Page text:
JSON Macro Inception

请注意本文最初由Pascal Voitot (@mandubian ) 发表在mandubian.com

这个特性仍处理实验中,因为Scala 宏(Macros)在Scala 2.10中仍是实验性的。如果你不想使用Scala中的实验特性, 请手写 Reads/Writes/Format,可有一样的效果。

Writing a default case class Reads/Writes/Format is so boring!

Remember how you write a Reads[T] for a case class.

import play.api.libs.json._
import play.api.libs.functional.syntax._

case class Person(name: String, age: Int, lovesChocolate: Boolean)

implicit val personReads = (
  (__ \ 'name).read[String] and
  (__ \ 'age).read[Int] and
  (__ \ 'lovesChocolate).read[Boolean]

So you write 4 lines for this case class. You know what? We have had a few complaints from some people who think it’s not cool to write a Reads[TheirClass] because usually Java JSON frameworks like Jackson or Gson do it behind the curtain without writing anything. We argued that Play2.1 JSON serializers/deserializers are:

  • completely typesafe,
  • fully compiled,
  • nothing was performed using introspection/reflection at runtime.

But for some, this didn’t justify the extra lines of code for case classes.

We believe this is a really good approach so we persisted and proposed:

  • JSON simplified syntax
  • JSON combinators
  • JSON transformers

Added power, but nothing changed for the additional 4 lines.

Let’s be minimalist

As we are perfectionist, now we propose a new way of writing the same code:

import play.api.libs.json._
import play.api.libs.functional.syntax._

case class Person(name: String, age: Int, lovesChocolate: Boolean)

implicit val personReads = Json.reads[Person]

1 line only. Questions you may ask immediately:

Does it use runtime bytecode enhancement? -> NO

Does it use runtime introspection? -> NO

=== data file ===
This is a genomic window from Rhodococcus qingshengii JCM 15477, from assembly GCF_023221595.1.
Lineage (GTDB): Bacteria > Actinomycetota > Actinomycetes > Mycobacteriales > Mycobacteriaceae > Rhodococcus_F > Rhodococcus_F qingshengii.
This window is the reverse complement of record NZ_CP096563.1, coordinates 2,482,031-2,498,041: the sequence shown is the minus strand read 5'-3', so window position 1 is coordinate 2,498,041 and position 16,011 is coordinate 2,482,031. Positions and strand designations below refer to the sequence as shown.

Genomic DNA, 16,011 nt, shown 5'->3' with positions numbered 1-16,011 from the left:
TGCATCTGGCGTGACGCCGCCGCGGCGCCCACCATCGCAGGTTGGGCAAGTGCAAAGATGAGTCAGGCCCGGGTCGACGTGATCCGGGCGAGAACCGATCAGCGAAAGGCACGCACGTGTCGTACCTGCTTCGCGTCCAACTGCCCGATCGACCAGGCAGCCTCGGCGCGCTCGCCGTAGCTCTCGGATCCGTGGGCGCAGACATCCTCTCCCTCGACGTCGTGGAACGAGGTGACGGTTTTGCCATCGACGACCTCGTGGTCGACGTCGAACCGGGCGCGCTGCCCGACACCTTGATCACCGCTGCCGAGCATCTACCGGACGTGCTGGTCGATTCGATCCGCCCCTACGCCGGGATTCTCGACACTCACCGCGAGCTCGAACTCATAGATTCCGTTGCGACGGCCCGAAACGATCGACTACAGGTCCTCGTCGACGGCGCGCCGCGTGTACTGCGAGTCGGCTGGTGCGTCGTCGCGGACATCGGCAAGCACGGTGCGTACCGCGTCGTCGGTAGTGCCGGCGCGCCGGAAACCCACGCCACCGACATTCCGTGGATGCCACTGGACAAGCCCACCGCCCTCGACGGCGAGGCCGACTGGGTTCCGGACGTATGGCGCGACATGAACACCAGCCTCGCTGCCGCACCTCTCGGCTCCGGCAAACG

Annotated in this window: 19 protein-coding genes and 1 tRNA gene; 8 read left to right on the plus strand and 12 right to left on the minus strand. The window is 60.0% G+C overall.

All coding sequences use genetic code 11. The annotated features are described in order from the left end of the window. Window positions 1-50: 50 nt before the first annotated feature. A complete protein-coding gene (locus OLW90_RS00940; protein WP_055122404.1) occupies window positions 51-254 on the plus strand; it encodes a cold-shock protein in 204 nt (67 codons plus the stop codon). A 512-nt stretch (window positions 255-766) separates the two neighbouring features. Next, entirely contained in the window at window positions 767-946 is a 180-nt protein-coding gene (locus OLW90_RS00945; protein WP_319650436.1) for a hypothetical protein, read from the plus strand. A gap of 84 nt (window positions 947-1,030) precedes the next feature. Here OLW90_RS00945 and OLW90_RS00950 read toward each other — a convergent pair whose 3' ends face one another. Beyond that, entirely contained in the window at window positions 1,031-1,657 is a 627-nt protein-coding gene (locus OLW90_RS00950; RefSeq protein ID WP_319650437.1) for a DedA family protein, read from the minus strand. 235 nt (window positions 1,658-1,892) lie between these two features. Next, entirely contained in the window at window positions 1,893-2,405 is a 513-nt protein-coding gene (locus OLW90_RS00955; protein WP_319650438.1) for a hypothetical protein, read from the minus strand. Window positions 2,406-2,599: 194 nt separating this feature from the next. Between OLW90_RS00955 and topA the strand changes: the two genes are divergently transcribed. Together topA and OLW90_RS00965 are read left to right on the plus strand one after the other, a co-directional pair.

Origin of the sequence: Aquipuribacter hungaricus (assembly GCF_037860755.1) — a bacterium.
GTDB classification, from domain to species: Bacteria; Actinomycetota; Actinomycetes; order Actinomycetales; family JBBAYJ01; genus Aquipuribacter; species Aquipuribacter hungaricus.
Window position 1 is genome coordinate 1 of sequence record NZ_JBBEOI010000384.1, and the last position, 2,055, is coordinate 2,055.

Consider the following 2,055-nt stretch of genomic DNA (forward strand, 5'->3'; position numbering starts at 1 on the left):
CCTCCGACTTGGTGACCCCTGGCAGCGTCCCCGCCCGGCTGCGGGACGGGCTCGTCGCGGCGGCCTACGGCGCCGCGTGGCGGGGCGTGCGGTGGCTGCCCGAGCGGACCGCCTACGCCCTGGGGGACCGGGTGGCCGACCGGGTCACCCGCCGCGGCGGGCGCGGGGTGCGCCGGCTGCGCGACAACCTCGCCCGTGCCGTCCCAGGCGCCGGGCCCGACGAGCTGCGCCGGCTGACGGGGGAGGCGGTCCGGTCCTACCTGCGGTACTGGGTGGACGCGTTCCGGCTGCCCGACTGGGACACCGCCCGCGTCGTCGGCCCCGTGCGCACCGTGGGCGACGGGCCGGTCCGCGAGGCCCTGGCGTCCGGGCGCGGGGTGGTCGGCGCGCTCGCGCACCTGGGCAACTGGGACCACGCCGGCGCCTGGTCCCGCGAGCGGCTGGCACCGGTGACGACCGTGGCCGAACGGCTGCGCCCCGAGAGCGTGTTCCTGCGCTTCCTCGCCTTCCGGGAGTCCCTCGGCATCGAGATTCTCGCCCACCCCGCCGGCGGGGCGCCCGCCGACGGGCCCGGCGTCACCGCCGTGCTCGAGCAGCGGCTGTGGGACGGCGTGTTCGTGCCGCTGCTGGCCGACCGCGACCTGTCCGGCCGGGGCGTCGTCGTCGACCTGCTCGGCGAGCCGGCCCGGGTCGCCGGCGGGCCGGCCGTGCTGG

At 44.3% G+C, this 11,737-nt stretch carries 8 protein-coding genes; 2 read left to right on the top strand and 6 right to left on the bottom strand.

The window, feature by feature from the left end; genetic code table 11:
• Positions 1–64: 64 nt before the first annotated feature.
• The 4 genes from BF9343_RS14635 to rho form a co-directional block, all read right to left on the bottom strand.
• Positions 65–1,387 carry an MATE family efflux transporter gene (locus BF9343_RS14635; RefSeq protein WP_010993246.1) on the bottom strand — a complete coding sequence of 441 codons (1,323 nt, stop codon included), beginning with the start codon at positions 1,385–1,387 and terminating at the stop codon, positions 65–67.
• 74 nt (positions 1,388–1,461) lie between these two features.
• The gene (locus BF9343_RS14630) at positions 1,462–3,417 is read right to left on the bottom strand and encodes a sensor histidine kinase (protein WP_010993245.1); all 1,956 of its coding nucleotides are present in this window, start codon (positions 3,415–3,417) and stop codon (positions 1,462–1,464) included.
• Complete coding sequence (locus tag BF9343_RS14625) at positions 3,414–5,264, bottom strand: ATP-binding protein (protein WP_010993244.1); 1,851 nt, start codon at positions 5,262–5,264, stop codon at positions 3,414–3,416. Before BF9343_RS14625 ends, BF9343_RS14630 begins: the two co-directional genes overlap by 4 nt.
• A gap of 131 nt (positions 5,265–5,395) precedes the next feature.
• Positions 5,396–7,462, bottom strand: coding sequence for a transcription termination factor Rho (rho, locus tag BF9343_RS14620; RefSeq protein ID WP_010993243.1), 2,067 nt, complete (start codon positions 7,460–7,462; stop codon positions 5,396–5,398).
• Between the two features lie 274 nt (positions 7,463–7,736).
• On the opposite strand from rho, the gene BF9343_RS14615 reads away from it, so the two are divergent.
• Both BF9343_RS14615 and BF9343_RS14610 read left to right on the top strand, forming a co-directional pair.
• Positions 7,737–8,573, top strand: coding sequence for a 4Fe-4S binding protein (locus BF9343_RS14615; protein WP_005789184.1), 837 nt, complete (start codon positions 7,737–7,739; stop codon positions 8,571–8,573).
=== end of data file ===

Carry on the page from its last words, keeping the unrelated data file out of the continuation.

Does it break type-safety? -> NO

So what?

After creating buzzword JSON coast-to-coast design, let’s call it JSON INCEPTION.

JSON Inception

Code Equivalence

As explained just before:

import play.api.libs.json._
// please note we don't import functional.syntax._ as it is managed by the macro itself

implicit val personReads = Json.reads[Person]


implicit val personReads = (
  (__ \ 'name).read[String] and
  (__ \ 'age).read[Int] and
  (__ \ 'lovesChocolate).read[Boolean]

Inception equation

Here is the equation describing the windy Inception concept:


Case Class Inspection

As you may deduce by yourself, in order to ensure preceding code equivalence, we need :

  • to inspect Person case class,
  • to extract the 3 fields name, age, lovesChocolate and their types,
  • to resolve typeclasses implicits,
  • to find Person.apply.


No I stop you immediately…

Code injection is not dependency injection… No Spring behind inception… No IOC, No DI… No No No ;)

I used this term on purpose because I know that injection is now linked immediately to IOC and Spring. But I’d like to re-establish this word with its real meaning. Here code injection just means that we inject code at compile-time into the compiled scala AST (Abstract Syntax Tree).

So Json.reads[Person] is compiled and replaced in the compile AST by:

  (__ \ 'name).read[String] and
  (__ \ 'age).read[Int] and
  (__ \ 'lovesChocolate).read[Boolean]

Nothing less, nothing more…


Yes everything is performed at compile-time. No runtime bytecode enhancement. No runtime introspection.

As everything is resolved at compile-time, you will have a compile error if you did not import the required implicits for all the types of the fields.